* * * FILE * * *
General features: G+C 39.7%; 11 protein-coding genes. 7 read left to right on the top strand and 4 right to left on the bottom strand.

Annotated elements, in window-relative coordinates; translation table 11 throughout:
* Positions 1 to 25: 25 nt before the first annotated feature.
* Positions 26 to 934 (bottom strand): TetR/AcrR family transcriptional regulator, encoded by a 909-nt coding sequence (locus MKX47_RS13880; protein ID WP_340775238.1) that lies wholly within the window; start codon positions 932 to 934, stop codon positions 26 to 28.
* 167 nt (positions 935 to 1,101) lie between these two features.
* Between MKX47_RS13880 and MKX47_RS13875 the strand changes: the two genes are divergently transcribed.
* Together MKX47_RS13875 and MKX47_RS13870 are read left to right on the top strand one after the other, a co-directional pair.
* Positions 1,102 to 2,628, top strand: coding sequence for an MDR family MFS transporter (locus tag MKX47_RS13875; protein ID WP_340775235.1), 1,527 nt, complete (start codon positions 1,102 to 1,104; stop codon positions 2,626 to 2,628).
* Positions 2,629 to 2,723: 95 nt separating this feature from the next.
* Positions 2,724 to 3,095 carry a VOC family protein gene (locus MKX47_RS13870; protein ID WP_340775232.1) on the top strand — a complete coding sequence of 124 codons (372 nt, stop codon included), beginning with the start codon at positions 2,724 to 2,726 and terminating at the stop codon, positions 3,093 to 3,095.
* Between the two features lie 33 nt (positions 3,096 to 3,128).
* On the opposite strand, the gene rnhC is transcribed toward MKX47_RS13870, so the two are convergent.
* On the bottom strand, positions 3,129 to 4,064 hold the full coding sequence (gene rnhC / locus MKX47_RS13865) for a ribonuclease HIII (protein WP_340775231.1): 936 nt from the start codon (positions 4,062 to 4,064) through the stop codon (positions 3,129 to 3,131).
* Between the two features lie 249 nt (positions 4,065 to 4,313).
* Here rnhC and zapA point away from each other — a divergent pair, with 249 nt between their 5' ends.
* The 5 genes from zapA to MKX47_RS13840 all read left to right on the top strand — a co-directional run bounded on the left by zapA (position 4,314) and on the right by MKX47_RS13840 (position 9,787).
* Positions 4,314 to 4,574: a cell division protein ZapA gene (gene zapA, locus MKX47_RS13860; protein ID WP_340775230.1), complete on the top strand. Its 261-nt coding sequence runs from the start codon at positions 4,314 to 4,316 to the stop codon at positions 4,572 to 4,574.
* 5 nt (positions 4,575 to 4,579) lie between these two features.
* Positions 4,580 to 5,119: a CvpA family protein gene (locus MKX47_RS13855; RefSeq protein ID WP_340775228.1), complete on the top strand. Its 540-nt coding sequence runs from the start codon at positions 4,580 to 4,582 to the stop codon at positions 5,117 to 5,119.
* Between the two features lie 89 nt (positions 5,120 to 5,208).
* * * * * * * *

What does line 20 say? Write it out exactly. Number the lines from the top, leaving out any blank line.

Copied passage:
* Between the two features lie 89 nt (positions 5,120 to 5,208).